Scythians: Warriors of Ancient Siberia is one of those lush expensive exhibitions hosted occasionally by the British Museum. I always feel that they are aimed at Londoners – because unless you know the British Museum by heart already (and you definitely need more than one visit to do that) you are probably much better off going to see something in the permanent exhibition that you haven’t seen before. That said, those sort of exhibitions are always meticulously planned, and far more comprehensible on a one day visit.
I saw a few Scythian objects on loan from the Hermitage Museum on display in the Museum of Acropolis in Athens a few years ago. I was fascinated by the quality of the workmanship coming from a culture that I was always told was barbarian.
The golden vessel above had appeared on loan in Athens (where I took a photo of it) and it also appears in the British Museum exhibition… I thought I wouldn’t mind seeing it again.
The Scythians is an exhibition hosted in partnership with the Hermitage Museum
in St Petersburg. It hosts Scythian artifacts that have been discovered from the 17th century onwards when Tsar Peter the Great banned the illegal excavation of Scythian Burial Mounds and ordered that all the finds be housed in his collection. It is hard not to assume that the Tsar was entertaining a notion of extending Russian ancestry to the makers of the gorgeous gold artworks that he acquired for his collections.
One can see why the Scythians might be appealing as ancestors. They were the first of the many nomadic warrior peoples to arise from the steppes of southern Siberia and Asia. They had the reputation of being fierce fighters and gave a tough fight to both the Persians and the Greeks. But despite the long history of archaeological excavation, balanced by the even longer history of grave robbery, not that much is known about the Scythians, mainly due to the fact all the written record of their lives was provided by their enemies.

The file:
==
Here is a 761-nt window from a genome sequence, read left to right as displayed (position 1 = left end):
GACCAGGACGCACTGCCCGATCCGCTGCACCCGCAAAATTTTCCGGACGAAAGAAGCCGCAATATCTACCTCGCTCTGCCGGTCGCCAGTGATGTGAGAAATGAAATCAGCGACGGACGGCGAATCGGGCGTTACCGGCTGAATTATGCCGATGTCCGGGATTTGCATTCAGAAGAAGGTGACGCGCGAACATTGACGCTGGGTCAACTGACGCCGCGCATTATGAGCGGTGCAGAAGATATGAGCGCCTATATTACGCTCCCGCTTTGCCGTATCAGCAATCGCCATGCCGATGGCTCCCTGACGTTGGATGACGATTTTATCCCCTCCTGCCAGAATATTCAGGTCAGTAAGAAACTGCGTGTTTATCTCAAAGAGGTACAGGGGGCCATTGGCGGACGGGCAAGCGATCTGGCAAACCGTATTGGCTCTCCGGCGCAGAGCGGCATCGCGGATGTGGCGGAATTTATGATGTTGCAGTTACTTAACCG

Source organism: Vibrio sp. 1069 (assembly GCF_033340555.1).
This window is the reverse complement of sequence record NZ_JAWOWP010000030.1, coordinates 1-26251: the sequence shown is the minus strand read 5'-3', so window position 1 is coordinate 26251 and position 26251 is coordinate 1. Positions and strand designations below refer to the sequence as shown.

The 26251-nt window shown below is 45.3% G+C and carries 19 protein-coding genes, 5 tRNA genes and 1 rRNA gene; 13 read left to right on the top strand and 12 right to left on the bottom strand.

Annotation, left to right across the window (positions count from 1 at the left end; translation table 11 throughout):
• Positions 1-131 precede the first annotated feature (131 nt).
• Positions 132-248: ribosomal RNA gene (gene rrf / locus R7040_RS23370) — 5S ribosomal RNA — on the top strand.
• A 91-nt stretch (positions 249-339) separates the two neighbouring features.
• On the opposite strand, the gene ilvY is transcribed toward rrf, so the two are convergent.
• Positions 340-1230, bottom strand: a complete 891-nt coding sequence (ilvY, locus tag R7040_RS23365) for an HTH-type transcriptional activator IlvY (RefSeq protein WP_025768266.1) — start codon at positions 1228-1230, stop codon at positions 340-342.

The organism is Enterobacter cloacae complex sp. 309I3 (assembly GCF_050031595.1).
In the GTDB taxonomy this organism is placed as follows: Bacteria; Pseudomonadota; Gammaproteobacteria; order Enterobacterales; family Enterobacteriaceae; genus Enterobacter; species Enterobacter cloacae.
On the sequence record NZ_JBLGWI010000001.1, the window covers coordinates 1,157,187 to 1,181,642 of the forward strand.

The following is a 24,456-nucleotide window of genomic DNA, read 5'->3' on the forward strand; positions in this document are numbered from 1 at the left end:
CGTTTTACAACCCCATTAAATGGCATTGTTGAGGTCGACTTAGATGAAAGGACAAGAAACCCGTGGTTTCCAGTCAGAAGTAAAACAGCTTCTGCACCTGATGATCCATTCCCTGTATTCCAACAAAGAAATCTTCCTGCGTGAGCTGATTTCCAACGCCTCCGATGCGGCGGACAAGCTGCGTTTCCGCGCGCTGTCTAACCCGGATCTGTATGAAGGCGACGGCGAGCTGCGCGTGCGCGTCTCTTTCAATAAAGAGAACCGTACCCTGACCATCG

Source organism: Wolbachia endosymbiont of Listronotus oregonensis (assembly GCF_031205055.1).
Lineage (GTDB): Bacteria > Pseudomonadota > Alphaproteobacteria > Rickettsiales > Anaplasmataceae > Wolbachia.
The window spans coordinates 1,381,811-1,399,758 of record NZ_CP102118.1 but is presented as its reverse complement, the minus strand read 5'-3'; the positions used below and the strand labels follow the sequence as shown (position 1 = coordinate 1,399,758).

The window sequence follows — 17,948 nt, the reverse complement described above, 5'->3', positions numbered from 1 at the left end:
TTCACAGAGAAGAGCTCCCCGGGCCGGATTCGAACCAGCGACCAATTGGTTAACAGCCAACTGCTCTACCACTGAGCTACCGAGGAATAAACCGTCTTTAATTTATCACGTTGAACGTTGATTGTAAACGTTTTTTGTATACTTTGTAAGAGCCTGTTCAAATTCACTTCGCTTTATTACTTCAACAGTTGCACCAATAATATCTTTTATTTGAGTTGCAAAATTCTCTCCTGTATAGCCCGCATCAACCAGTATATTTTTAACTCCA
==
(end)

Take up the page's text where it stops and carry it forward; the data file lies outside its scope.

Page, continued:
This exhibition combines a remarkable variety of artifacts which give us a glimpse of Scythian lives: from intricate jewelry, wooden coffins, and a completely preserved child-sized fur coat. Due to the severity of the Siberian climate, some of the fragile materials and human remains are remarkably well preserved.
There’s a warning, as there is in many exhibitions these days, reminding you that human remains are on display – and do take it seriously. Because this time it’s not merely skeletons and bare bones. There are mummified heads, chopped off from the bodies they belong to “in order to preserve the clay burial masks”. There’s a human skin, thin as parchment, unrolled to display the tattoos that adorned it. A faint memory of what the Germans used Jewish skins for made me feel slightly nauseous when I was looking at this exhibit, I will freely admit.
There is plenty of Scythian art to admire too – lots of it worked in gold. Images of deer were used to adorn quivers – the Scythians were known as excellent archers in the ancient world. Panthers, lions, and eagles adorned the belts and clothing of powerful warlords. In their workmanship, these artworks remind us that being called a “barbarian” by ancient historians does not necessarily indicate anything much. These gorgeous objects share parts of their iconography with the Greek Civilisation in the West, the Persians to the South, and the Chinese to the East. Just to remind you, it is the Scythians themselves who were in the North…. A personal favourite of mine were the Scythian depictions of elk, which truly are remarkably elk-like. You will not need a museum description to recognize one.
I suppose the one thing that I found missing from this exhibition is the sense of individuality. I learned a great deal about the Scythians as a people from the archeological evidence, but I would like to learn more about an individual Scythian – a story of a life of a Scythian chieftain or lady. Perhaps I should attempt to read Herodotus again?
For review purposes only
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